Numerous passages of the Bible [that] long puzzled the commentators have readily yielded up their meaning when new light from archaeological discoveries has been focused on them. In other words, archaeology illuminates the text of the Scriptures and so makes valuable contributions to the fields of biblical interpretation and exegesis

For example, after leaving Nazareth, Matthew 4:13 says Jesus “came and settled in Capernaum,” and Mark tells us that when Jesus returned to Capernaum (likely after retreating for a few days), “it was heard that he was at home.” From Mark 1:29–34, it seems most likely that Jesus’ “home” was a room in Peter’s mother-in-law’s home used for extended families.1

Archaeologists have found the remains of such rooms in Capernaum, along with Roman pottery and coins dating to the first century BC. Their characteristics fit with details contained in the gospel accounts:

They are designed for communal rather than private living, and their crowded layout must have made privacy impossible, hence Jesus’ need to go out of the town to be alone (Mark 1:35, etc.).2

Though these types of discoveries give evidence for the existence of people, events, and places described in ancient narratives, they don’t “prove” the Bible—nothing can prove or disprove the Word of God. 

But they can—and do—confirm the Bible’s historicity. 

2. It illuminates the biblical text.

Biblical archaeology brings us into physical contact with the cultures in which Jesus and his apostles lived and ministered. Ancient customs, places, even articles used in everyday life can shed light on things Jesus and his contemporaries are reported to have said or done:3 

We do not live in the world of the Bible. . . . We cannot anymore correctly reconstruct the customs of the patriarchs from local Bedouin tribes than we can the practices of first-century Judaism from the later traditions of the Jewish rabbis. We must have data directly from the times and places of the biblical world. . . . The details of daily life, society, culture, and religion these archaeological discoveries have given us enable biblical students to understand the ancient context with greater clarity than at any previous time in history (since biblical times).4

Systematic recordings of archaeological findings provide information on the lives of those who lived in biblical times. They give us “a more specific spatial-temporal-cultural context for events and activities, much of which the biblical narratives do not supply,”5 and bring the black and white text in our Bibles into color.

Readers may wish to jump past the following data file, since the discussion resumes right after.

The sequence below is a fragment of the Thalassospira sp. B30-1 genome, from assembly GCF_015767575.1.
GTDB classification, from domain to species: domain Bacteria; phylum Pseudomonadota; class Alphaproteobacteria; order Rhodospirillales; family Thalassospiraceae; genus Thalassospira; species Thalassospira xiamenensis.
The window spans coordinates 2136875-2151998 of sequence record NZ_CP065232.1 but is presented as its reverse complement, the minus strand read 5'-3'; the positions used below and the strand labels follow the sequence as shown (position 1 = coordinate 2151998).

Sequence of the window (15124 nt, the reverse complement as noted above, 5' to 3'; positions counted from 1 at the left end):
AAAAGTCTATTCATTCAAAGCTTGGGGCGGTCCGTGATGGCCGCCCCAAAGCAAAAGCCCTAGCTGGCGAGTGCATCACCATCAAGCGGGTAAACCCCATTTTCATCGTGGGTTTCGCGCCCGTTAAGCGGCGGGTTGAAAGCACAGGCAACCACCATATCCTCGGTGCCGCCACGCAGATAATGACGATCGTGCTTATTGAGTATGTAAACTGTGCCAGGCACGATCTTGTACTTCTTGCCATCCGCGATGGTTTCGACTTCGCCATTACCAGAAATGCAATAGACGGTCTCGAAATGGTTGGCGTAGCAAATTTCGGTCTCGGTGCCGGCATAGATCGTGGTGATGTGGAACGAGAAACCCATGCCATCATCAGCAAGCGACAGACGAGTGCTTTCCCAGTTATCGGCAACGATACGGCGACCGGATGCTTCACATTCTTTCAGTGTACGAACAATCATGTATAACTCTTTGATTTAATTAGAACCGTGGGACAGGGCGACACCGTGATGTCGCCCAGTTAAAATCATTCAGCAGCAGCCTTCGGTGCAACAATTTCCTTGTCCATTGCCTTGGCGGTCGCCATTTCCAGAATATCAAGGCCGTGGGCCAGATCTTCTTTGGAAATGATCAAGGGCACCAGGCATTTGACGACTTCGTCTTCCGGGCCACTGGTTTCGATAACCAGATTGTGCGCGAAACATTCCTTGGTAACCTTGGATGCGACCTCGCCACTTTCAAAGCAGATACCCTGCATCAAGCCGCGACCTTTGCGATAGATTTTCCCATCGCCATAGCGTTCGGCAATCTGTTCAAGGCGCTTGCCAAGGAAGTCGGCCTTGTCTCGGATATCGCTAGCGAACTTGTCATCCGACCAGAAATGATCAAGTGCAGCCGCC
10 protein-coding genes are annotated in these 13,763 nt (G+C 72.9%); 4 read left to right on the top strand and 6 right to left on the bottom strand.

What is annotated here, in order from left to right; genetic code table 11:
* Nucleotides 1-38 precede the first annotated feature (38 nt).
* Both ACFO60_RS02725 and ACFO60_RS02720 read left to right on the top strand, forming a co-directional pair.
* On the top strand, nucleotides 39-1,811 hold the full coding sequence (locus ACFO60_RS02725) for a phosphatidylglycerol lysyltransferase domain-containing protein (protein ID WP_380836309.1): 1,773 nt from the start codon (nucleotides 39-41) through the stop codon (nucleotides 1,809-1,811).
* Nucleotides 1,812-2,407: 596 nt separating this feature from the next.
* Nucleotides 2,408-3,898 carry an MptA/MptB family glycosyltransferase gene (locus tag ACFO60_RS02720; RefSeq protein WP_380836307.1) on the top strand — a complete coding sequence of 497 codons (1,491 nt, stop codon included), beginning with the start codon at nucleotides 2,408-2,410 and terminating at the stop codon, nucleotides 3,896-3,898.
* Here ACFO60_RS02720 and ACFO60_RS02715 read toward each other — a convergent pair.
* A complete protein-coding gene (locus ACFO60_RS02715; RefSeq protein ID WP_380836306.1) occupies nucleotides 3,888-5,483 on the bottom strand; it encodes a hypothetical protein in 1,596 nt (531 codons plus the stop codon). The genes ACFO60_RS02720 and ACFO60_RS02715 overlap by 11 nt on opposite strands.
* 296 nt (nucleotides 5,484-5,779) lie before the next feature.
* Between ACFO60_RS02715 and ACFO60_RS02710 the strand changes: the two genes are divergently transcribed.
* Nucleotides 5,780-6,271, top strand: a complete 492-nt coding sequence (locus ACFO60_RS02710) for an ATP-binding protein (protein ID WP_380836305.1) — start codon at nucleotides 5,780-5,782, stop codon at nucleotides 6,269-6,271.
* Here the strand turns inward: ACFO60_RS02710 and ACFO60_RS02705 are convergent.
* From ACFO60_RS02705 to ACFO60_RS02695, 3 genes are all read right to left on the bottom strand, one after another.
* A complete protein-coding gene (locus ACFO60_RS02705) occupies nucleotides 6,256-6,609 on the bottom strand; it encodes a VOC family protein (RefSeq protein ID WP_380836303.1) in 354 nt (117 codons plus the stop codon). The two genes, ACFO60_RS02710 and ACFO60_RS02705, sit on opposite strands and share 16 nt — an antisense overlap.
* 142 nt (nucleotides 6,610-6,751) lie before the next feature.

3. It helps you do better exegesis.

One rule for biblical interpretation is “every text must have a context.” The problem for most twenty-first century Bible students is the centuries-wide gap between us and the culture and context of biblical stories.


It’s the archaeologist’s job to excavate and collect material data about the past, but these artifacts don’t speak for themselves. Without interpretation, archaeology becomes “[no] more than treasure hunting.”6 

But we can take what they uncover, these “treasures” that aid in the accurate translation and interpretation of a text, to do better exegesis:

Numerous passages of the Bible [that] long puzzled the commentators have readily yielded up their meaning when new light from archaeological discoveries has been focused on them. In other words, archaeology illuminates the text of the Scriptures and so makes valuable contributions to the fields of biblical interpretation and exegesis.7

A better understanding of the way people lived in biblical times helps to bring new or deeper levels of understanding to a text and thus makes you a better Bible student. 

4. It will strengthen your faith.

Concrete, historical records give faith an environment in which to mature.

Each discovery that confirms the accuracy and existence of events, people, and other details helps the Christian to believe in things that have little or no archaeological evidence—like miracles, heaven, or hell. 

Faith becomes less “blind.”

And ultimately, it gives us a more solid defense of the biblical narrative and the gospel.

This should spur us on to stand firm as we wait for the most important intangible reality of all, “our blessed hope, the appearing of the glory of our great God and Savior Jesus Christ” (Titus 2:13).


The author’s views do not necessarily represent those of Faithlife. 

Karen Engle received her MA in Biblical Studies and Theology from Western Seminary. She is an editor for Faithlife and regularly takes groups to Israel.


How To Understand Life. By Timothy Baugh. July 18, 2019. (Visit at:

“Jesus said to her, (Martha) “I am the resurrection and the life. Whoever believes in me, though he die, yet shall he live.” John 11:31. (English Standard Version.)   The obstacles that we all will face in life- the causes of all of Man’s sufferings- are ignorance of the Truth of Being, our own egoism that exalts itself above God, our attachment to things and people in life, our aversion to things and people in life, and our desire to cling to anything of life. Jesus, the Messiah, knew how the Jews of his day, and the people of any place or time, would question Life and Death. He specifically came to show us all HOW LIFE WORKS; to give us all knowledge of The Truth of Existence, which could ONLY be FOUND IN HIM!   People who today question even the condition called Life/Consciousness or Death/Non- consciousness will argue that there is NO EMPIRICAL “PROOF” of either. But…. LIFE AND CONSCIOUSNESS, so Jesus says, IS A PERSON! HIMSELF. Jesus, by implication, was telling Martha the most outrageous thing ever! He said essentially, you can read it yourself, I AM LIFE! And He also claimed to be LIGHT, and TRUTH, and CONSCIOUSNESS ITSELF! WHO ELSE BUT “SUCH” WOULD EVEN DARE!   Some would say it’s all “lies” or “myth” or “make-believe” coming out of the mouth of ‘someone’. But even if Jesus wasn’t (which historically is IMPOSSIBLE to claim); He wouldn’t have people DIE for something that wasn’t even true! He was THE ONLY ONE OF ALL OF HISTORY who told us WHY WE EVEN EXIST. (See John 3:16). Look at my first statement, Jesus told us of how we should not love ANYTHING or ANYONE MORE THAN HIM! What person would even ‘write’ such about another! Certainly not a Jew that feared his life while living under Caesar’s rule! Let us thank “whoever” or “whatever” LIFE IS. BUT HIS “NAME” IS JESUS, THE MESSIAH.